Check out the action to date in this, our first #EWGtitcam video, and stay tuned as we’ll be providing more footage of this industrious little pair’s antics in the weeks to come.

Stay safe and well folks, and enjoy.

Sean

Bird Feeder Cam Episode 2: An exciting new visitor!

One of my absolute favourite British birds, the Jay, recently visited my allotment bird feeders. Normally elusive and annoyingly shy, this surprisingly exotic looking member of the crow family’s behaviour is captured beautifully on the motion sensor camera trap.

It also captured a rather familiar vocalisation, which was news to me. Far different to the usual screeching call I associate with this bird, flying off ahead when startled by my approach.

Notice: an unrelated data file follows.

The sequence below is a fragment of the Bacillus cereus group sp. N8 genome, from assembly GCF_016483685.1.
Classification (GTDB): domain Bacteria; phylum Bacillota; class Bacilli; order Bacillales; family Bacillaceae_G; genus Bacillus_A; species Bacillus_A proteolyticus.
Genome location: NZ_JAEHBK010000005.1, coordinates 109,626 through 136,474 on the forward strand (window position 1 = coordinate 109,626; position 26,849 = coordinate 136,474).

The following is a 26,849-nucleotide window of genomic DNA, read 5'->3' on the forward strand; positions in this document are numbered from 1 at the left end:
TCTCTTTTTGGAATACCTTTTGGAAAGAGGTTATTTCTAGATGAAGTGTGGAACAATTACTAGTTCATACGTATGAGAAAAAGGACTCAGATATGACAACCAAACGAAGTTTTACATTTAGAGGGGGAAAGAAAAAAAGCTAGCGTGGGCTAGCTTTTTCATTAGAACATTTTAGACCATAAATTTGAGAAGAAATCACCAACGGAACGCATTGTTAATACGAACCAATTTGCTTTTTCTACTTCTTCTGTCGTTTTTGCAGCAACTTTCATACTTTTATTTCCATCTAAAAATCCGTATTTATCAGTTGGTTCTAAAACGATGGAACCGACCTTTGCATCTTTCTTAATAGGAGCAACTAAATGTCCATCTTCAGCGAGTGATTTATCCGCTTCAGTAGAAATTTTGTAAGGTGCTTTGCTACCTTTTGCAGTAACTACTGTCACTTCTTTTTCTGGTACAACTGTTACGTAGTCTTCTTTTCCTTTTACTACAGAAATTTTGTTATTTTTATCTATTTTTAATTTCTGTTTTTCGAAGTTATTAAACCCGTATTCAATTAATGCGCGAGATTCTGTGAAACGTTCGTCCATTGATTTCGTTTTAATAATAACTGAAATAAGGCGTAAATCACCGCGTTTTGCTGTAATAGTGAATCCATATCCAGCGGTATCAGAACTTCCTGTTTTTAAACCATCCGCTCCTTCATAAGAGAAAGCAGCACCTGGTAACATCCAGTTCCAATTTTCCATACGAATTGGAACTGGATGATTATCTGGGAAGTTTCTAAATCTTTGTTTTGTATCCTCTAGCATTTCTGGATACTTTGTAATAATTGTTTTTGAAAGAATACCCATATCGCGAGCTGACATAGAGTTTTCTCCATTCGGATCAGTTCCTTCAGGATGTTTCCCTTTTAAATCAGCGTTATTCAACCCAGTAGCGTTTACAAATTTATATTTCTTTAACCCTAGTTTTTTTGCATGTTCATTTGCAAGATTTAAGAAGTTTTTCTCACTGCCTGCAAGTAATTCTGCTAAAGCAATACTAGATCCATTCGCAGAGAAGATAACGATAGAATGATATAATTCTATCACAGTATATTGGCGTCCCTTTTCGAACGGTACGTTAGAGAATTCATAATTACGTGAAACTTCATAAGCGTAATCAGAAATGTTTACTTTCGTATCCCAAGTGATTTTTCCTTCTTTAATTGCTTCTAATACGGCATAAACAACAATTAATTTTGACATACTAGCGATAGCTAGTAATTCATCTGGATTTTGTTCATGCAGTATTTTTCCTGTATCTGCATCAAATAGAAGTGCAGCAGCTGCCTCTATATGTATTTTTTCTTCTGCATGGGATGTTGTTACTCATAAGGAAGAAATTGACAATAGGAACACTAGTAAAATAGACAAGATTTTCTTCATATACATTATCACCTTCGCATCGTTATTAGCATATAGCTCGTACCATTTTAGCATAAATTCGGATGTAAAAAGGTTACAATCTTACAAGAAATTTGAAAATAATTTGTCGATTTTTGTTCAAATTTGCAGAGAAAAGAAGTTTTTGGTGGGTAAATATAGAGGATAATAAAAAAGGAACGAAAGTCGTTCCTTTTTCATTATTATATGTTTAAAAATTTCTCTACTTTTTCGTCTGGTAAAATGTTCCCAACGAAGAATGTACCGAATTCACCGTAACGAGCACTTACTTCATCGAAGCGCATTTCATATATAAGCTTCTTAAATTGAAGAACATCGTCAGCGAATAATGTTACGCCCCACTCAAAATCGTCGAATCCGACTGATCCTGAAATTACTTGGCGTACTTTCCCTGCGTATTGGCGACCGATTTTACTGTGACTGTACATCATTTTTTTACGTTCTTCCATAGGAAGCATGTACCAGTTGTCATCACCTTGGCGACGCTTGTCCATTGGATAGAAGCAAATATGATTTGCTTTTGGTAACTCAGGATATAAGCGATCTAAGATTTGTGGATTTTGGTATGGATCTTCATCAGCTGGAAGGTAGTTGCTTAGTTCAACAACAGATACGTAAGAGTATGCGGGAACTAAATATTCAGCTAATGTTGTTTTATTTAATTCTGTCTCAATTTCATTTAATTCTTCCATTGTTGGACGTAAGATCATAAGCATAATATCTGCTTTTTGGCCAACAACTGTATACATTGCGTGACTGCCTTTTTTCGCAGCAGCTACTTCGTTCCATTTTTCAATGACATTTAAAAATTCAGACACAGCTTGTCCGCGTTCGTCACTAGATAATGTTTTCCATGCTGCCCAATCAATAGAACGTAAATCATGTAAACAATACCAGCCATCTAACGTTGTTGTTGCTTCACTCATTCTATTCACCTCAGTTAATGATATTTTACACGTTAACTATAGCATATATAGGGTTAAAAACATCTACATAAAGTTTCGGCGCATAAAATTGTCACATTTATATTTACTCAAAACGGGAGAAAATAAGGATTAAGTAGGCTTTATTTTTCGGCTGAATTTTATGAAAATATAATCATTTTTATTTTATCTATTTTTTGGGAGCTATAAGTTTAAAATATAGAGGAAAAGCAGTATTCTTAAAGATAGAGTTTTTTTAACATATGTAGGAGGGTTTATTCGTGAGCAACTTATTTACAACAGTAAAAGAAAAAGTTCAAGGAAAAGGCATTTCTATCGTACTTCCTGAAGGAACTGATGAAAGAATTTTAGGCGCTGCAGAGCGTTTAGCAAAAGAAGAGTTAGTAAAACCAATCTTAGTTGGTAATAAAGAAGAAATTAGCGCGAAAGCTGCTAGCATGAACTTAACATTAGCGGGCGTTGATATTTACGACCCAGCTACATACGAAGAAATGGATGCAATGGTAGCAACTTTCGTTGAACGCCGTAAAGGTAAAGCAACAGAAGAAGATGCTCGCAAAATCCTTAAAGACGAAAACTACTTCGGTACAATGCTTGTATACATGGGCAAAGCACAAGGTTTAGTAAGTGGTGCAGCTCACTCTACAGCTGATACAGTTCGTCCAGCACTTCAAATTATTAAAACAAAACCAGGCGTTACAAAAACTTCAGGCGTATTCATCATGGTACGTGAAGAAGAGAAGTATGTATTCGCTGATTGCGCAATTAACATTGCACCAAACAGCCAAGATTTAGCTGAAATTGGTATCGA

Check it out…

Bird Feeder Cam: Episode 1

I set up a trail cam (or camera trap) at a bird feeding station on my allotment, to see what birds and other creatures are coming to visit when I’m not there.

Hopefully we discover some interesting species. I’ve seen some pretty shy species, so this should give us good views.

Stay tuned!

Sean

Little Owls on the Allotment

Went to check on the chickens on their second night in the new coop on the allotments and heard some strange noises coming from an Oak on the far end. I know we had a Little Owl as I’d spotted it a few weeks ago, but my neighbour found it dead having been caught up in netting.

Delighted with what I discovered, watch and see…

Sean